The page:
Monday, January 12, 2015

Top 11 Stories This Week, 40 Hour Work Week, Target's Dumb Memos

FEATURED
 
 
When Walmart opened this store in Sunrise Mall, Long Island, it was the first of it's kind...A Walmart inside a Shopping Mall.  Now the company announced it won't be renewing its lease for 130,000 square feet this March.
 
The House on Thursday in a 252-172 vote approved legislation that would waive fees on businesses that do not offer health insurance to employees working fewer than 40 hours per week.
The legislation – which has been at the center of a heavy corporate lobbying campaign – only received 12 Democratic votes. Eighteen Democrats backed the bill during a House vote on the same issue last spring. Read more at The Hill.
WHAT'S NEWS THIS WEEK
 
The House of Representatives today passed a bill to change the definition of a full-time employee under the Affordable Care Act to one who works 40 hours per week, rather than 30 hours per week.
The bill passed by a vote of 252-172.
 
Retail monster Target has more than 360,000 employees. Some of them are oldies; some of them are Gen Xers; and some of them are the dreaded millennials. Fortunately, the company has a neatly stereotyped training guide for managers to navigate this generational minefield.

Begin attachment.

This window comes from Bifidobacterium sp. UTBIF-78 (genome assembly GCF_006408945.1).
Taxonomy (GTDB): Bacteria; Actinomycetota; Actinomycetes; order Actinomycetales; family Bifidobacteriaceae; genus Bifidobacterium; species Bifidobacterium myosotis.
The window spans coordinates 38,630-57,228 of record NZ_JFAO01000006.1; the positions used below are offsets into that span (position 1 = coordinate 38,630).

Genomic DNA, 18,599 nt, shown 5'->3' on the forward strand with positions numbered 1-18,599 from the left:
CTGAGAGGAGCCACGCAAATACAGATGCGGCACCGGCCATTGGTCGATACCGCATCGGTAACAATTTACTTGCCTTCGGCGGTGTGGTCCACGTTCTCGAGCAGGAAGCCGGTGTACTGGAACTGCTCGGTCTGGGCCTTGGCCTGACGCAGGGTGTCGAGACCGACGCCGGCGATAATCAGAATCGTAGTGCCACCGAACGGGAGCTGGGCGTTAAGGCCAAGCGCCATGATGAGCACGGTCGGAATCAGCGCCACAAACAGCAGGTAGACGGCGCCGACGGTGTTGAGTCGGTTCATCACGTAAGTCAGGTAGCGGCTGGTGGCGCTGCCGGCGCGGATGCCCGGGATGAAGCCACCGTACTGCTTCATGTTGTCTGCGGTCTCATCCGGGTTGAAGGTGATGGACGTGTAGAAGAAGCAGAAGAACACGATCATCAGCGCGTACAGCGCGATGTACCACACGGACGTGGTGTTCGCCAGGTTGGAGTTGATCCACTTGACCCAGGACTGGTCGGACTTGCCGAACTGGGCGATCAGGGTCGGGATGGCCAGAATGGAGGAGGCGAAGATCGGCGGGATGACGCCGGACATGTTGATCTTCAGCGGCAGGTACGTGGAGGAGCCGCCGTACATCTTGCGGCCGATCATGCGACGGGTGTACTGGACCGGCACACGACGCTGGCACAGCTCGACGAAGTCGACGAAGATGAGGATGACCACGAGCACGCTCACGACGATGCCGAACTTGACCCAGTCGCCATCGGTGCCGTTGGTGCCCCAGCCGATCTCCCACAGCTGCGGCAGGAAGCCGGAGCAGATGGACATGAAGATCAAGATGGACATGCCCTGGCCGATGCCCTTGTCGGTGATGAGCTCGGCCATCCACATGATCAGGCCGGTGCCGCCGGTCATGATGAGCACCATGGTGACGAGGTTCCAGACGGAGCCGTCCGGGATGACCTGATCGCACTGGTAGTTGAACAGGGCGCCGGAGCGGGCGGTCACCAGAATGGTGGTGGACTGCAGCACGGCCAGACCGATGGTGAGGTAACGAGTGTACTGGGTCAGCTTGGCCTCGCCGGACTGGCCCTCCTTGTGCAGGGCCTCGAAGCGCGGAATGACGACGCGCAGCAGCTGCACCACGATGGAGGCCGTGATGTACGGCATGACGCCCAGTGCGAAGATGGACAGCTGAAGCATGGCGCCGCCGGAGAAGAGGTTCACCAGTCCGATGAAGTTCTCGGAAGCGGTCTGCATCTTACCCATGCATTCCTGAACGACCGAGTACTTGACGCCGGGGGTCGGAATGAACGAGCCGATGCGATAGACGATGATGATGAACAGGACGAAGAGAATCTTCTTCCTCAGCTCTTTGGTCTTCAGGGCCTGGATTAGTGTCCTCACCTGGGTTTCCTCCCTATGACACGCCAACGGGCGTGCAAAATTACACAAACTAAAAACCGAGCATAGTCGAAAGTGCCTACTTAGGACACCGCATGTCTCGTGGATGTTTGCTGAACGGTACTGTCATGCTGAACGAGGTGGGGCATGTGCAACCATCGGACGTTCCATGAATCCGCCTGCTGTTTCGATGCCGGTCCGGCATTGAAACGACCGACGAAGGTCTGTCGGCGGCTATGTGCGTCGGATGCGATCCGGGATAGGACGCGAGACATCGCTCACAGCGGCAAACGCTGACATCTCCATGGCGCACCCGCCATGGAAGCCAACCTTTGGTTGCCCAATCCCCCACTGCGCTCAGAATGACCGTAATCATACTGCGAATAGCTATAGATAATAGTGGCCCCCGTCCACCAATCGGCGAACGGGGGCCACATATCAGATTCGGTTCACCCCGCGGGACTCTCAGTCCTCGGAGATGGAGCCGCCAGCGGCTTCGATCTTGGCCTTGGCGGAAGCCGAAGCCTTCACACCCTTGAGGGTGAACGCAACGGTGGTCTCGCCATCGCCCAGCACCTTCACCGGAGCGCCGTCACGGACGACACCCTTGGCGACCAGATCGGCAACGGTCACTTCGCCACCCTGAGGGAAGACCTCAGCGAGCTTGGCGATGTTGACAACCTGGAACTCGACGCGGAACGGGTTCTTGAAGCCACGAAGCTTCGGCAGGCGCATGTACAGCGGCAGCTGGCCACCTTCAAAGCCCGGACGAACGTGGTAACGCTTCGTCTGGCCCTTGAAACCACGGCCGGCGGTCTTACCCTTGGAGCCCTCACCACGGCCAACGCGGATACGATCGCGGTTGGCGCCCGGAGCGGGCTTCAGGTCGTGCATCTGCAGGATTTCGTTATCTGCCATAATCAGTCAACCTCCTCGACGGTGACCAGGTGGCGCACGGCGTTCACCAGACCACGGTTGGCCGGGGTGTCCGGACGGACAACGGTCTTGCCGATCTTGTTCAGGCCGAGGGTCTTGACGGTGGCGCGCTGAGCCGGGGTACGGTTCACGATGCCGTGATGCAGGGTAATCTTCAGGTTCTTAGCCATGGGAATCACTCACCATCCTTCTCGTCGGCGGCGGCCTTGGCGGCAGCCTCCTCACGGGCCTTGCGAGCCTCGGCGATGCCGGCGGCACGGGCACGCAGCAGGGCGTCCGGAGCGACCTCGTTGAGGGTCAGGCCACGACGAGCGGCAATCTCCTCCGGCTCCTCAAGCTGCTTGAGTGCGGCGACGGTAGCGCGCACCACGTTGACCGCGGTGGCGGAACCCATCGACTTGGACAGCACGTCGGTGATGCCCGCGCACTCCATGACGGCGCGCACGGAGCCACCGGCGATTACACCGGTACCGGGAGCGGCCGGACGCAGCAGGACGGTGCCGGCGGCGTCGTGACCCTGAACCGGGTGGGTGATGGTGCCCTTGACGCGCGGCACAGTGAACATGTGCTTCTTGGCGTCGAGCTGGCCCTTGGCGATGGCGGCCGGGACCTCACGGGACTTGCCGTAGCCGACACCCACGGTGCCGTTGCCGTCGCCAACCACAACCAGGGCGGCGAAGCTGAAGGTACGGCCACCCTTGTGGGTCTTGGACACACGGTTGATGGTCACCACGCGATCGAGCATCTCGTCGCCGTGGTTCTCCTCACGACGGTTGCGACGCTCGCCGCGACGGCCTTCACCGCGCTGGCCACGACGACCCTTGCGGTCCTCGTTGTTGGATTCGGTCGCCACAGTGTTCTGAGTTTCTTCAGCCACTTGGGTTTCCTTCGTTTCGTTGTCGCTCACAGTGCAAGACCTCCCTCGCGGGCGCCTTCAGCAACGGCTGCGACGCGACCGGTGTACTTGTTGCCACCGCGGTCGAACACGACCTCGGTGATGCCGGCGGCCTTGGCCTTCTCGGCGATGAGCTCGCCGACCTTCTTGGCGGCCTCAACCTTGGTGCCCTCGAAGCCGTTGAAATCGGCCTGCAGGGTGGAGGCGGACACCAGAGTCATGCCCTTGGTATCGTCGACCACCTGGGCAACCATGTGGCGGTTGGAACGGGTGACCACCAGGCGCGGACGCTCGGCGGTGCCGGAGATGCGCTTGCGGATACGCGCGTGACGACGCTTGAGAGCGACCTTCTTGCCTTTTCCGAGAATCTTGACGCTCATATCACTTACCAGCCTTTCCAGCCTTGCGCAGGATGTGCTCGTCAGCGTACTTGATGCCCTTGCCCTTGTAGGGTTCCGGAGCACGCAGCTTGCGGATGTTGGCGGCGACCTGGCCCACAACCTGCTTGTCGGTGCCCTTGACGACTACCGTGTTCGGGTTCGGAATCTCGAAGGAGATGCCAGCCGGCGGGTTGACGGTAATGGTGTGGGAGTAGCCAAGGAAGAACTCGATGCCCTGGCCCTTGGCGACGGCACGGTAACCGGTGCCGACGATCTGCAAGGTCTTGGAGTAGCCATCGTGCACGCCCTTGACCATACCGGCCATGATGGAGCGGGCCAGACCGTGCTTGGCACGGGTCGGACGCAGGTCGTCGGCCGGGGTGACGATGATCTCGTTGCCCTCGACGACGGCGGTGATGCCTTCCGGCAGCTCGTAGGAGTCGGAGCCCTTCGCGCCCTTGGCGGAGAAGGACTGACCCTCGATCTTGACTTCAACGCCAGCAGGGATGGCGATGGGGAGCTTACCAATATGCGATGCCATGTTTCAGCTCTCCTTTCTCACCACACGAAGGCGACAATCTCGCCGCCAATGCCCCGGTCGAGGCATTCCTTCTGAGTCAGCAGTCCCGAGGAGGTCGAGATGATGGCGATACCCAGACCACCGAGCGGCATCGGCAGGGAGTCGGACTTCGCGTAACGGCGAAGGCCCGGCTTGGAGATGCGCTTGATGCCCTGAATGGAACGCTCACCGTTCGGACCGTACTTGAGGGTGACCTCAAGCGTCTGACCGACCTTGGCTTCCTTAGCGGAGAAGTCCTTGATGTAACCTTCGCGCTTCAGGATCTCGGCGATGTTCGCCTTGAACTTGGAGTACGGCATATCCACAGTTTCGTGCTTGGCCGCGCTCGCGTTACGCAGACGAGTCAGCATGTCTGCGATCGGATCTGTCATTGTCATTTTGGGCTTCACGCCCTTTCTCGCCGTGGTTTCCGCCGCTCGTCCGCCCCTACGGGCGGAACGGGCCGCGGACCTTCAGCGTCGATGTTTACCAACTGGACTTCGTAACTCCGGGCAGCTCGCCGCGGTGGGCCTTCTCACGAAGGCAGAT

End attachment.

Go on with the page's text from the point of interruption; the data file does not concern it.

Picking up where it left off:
2015 could be the year Whole Foods buys up all their competition.
 
 
Stop & Shop has 13 LEED certified stores in the U.S.
 
 
“The spotlight is now on raising wages,” Trumka The Washington Post. “Raising wages is the key unifying progressive value that ties all the pieces of economic and social justice together. We think the president has a great opportunity to show that he is behind that agenda by increasing the overtime regulations to a minimum threshold of $51,168. That’s the marker.”
 
$60 billion dollar proposal will provide two free years of community college to all Americans. Your move, Congress.
 
Economy added 252,000 jobs, beating expectations
 
 
8. Zara is close to organizing in NYC,
Workers received wage increases in December after speaking out against stagnant benefits, now workers need a final push to organize the store.
 
Coverage is up on labor since the recession, but there are few labor reporters out there.
 
 
The Fresh Market announced it has partnered with the Coalition of Immokalee Workers, a Florida-based tomato workers’ rights organization, to purchase more tomatoes from participating growers.
 
 
 
 

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